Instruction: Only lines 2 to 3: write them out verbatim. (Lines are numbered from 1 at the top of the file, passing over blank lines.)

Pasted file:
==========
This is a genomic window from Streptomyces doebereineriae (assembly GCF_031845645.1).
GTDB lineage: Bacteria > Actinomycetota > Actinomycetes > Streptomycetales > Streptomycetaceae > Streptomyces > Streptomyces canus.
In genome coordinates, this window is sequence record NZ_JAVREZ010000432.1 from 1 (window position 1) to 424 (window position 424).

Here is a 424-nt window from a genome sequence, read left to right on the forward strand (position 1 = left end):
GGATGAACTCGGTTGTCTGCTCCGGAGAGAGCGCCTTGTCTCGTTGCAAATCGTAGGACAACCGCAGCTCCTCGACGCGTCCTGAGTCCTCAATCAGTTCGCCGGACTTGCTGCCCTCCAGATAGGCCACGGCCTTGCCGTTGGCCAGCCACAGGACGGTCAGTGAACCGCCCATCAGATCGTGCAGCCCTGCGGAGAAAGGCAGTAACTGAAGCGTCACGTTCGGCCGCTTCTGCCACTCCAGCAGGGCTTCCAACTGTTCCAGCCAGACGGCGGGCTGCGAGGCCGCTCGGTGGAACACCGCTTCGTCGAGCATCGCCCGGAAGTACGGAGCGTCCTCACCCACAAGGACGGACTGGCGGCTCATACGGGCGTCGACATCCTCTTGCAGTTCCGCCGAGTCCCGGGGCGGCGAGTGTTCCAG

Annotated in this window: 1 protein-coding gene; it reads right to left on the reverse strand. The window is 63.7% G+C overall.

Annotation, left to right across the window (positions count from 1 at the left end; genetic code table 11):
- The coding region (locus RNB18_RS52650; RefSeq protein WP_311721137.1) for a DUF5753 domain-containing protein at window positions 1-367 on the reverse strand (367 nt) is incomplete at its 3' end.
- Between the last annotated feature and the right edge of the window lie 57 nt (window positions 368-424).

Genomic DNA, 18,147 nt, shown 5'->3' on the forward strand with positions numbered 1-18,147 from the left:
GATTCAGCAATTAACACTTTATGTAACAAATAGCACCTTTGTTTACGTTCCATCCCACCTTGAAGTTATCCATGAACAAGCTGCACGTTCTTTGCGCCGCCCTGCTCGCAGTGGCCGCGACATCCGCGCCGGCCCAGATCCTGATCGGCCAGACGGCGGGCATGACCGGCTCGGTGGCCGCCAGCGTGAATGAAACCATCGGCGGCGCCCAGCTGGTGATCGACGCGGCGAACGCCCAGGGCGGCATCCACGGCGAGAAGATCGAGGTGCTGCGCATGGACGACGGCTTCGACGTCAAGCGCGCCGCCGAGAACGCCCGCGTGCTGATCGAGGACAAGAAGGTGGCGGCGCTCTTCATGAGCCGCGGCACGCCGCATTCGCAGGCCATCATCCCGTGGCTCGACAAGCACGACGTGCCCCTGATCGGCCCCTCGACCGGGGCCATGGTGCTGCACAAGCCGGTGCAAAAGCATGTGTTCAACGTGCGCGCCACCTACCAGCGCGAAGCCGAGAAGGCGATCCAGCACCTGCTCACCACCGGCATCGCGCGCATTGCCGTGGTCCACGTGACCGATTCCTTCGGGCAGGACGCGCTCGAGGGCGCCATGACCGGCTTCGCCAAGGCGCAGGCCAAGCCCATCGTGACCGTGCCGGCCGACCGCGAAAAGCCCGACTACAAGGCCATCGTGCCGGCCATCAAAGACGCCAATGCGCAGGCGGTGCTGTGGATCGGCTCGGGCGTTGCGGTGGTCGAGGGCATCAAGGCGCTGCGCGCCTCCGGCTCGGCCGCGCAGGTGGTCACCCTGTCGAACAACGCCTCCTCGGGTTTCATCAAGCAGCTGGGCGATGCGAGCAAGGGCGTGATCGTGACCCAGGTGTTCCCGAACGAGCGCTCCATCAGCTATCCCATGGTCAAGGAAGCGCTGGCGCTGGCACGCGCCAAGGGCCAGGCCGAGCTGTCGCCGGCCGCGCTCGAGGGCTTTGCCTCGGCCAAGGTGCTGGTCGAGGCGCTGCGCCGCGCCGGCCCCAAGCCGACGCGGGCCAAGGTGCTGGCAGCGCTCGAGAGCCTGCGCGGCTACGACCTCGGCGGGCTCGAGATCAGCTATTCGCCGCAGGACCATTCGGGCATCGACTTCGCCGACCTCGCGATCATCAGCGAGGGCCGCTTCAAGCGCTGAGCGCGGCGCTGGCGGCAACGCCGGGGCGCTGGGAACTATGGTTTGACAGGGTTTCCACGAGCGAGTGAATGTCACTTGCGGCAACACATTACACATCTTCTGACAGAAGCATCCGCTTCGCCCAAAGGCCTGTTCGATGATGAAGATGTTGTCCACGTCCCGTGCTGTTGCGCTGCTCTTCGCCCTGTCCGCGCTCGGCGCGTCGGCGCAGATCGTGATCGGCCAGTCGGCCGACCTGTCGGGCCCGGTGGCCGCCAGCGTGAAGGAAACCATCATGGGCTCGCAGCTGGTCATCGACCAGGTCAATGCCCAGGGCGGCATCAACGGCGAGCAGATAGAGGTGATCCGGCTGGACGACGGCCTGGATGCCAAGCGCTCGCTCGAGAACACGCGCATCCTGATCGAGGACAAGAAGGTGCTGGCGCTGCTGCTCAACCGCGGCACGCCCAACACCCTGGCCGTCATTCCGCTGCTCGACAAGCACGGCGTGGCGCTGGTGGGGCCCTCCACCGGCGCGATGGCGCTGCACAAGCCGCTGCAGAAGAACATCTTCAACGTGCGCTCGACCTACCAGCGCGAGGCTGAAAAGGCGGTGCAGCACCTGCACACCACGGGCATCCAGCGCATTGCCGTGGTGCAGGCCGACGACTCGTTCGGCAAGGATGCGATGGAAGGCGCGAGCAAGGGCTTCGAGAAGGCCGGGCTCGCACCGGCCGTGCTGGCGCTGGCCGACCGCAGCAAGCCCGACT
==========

GTDB lineage: Bacteria > Actinomycetota > Actinomycetes > Streptomycetales > Streptomycetaceae > Streptomyces > Streptomyces canus.
In genome coordinates, this window is sequence record NZ_JAVREZ010000432.1 from 1 (window position 1) to 424 (window position 424).